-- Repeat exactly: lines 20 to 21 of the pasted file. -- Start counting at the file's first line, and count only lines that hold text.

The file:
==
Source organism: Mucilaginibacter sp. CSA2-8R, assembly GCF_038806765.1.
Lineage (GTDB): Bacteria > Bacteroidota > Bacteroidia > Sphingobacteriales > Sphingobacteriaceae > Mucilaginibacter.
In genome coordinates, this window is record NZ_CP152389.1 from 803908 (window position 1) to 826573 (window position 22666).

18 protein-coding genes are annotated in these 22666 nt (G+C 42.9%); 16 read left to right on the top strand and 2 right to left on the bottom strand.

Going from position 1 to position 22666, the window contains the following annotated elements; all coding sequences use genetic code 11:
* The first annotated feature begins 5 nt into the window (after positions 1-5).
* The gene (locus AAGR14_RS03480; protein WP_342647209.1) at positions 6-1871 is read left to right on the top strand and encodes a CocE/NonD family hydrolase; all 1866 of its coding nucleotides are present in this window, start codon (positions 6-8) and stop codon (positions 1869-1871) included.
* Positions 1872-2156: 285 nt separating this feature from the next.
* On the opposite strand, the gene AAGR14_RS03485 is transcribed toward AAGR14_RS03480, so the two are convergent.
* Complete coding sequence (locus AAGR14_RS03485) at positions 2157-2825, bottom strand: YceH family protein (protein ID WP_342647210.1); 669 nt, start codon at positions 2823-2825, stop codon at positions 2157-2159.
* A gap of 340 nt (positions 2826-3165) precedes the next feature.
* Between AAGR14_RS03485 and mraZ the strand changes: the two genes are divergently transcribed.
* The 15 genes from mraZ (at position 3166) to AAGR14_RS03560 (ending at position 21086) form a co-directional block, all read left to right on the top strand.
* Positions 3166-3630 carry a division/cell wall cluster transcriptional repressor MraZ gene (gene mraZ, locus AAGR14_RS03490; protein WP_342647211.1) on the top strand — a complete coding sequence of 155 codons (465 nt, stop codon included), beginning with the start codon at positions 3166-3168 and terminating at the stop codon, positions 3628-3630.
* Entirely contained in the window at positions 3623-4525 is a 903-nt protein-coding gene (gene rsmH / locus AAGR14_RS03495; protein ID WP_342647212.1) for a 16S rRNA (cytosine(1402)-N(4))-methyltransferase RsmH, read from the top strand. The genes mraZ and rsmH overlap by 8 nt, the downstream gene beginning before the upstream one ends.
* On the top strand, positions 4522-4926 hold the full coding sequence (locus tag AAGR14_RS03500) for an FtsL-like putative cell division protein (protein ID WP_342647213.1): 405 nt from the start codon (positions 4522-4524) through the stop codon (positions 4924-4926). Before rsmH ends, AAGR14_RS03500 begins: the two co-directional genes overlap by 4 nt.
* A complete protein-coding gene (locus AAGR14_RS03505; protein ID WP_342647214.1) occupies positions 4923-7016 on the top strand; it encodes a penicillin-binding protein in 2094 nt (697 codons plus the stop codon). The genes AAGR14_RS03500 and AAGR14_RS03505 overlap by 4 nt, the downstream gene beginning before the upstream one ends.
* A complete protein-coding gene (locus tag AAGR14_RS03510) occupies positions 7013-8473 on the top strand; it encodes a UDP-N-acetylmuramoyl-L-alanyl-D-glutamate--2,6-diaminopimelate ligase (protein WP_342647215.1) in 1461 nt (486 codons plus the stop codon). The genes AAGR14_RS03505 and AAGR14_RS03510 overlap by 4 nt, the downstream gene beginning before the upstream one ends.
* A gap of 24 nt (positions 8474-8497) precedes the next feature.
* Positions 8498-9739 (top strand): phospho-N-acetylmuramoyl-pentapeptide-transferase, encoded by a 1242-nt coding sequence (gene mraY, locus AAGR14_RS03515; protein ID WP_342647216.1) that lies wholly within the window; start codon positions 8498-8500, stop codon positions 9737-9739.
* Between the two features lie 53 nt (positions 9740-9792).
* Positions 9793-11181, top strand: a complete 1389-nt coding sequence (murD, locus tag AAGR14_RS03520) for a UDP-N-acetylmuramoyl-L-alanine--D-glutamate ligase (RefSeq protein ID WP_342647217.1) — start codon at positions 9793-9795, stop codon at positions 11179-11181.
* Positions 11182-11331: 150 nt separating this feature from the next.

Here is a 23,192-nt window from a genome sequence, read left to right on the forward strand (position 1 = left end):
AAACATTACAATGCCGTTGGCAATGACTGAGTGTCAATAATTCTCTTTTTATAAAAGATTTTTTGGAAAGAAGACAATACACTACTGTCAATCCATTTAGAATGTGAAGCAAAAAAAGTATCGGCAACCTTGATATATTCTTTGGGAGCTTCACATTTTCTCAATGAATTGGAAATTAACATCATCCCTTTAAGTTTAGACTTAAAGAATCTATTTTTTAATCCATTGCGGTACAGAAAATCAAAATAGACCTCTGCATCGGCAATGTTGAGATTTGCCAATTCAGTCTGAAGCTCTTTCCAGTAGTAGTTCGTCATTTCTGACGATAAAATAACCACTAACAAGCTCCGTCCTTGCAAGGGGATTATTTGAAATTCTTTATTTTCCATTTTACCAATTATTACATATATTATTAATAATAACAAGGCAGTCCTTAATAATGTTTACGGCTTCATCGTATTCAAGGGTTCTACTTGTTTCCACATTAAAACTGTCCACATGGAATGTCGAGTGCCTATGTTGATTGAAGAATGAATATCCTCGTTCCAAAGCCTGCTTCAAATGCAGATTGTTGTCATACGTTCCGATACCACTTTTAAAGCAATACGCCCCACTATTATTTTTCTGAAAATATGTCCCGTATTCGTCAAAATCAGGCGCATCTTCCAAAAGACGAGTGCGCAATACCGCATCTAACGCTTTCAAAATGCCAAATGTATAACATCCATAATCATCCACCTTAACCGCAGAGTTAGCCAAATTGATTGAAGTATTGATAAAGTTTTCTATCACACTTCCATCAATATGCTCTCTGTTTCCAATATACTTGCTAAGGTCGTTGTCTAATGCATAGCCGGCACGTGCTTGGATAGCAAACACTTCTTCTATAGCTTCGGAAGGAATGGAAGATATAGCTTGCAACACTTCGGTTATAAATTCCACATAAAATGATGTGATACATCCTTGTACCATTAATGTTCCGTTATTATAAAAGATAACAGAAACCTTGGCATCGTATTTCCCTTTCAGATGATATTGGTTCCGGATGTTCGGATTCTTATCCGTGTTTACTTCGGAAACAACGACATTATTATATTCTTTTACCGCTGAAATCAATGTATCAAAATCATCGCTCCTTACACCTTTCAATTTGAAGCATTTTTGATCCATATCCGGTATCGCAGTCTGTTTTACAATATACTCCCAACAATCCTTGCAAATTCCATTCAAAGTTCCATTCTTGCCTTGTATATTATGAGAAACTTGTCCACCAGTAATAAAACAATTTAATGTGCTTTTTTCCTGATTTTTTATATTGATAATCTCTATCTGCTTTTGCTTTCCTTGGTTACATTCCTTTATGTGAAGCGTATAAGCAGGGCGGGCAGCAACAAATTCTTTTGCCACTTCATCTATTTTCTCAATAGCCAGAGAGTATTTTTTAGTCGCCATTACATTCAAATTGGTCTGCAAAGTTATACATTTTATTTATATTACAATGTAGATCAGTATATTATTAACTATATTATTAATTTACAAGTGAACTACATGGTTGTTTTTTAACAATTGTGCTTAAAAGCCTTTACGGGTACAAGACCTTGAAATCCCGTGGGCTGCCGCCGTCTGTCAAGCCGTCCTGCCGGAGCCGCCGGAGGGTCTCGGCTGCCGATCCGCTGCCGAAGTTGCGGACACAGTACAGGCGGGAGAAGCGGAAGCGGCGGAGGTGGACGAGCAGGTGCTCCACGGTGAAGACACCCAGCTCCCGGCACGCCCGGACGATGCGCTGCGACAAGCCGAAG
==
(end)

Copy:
* Positions 8498-9739 (top strand): phospho-N-acetylmuramoyl-pentapeptide-transferase, encoded by a 1242-nt coding sequence (gene mraY, locus AAGR14_RS03515; protein ID WP_342647216.1) that lies wholly within the window; start codon positions 8498-8500, stop codon positions 9737-9739.
* Between the two features lie 53 nt (positions 9740-9792).